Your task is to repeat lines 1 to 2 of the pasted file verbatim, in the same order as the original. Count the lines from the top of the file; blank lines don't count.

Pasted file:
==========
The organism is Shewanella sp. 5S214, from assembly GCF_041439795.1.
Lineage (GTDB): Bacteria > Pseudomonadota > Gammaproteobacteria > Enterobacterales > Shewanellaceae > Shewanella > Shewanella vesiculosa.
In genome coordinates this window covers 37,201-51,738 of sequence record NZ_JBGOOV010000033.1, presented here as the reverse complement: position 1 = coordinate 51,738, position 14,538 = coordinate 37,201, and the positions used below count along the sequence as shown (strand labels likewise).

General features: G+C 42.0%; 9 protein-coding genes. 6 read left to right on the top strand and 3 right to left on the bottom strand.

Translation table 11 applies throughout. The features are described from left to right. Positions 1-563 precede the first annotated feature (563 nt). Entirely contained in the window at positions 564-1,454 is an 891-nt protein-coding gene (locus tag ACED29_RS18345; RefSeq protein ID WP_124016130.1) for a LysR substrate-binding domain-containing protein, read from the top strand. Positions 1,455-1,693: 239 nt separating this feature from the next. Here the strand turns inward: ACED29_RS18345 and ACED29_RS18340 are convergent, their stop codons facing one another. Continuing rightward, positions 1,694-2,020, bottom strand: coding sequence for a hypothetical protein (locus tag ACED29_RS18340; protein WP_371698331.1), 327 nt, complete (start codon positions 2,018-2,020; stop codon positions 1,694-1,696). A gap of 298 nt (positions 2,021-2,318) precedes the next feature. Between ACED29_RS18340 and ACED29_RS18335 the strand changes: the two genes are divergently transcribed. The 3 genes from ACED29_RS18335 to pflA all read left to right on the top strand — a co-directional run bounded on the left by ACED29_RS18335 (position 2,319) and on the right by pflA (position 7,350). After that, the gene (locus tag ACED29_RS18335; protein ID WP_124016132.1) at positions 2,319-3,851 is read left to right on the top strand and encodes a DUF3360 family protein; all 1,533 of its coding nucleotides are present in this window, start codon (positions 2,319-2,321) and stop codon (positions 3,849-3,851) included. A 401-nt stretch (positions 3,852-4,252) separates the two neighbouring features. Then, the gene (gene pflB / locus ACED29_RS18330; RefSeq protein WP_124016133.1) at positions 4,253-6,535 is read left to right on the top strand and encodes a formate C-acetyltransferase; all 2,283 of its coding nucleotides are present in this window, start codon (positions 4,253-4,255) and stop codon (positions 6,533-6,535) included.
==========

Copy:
The organism is Shewanella sp. 5S214, from assembly GCF_041439795.1.
Lineage (GTDB): Bacteria > Pseudomonadota > Gammaproteobacteria > Enterobacterales > Shewanellaceae > Shewanella > Shewanella vesiculosa.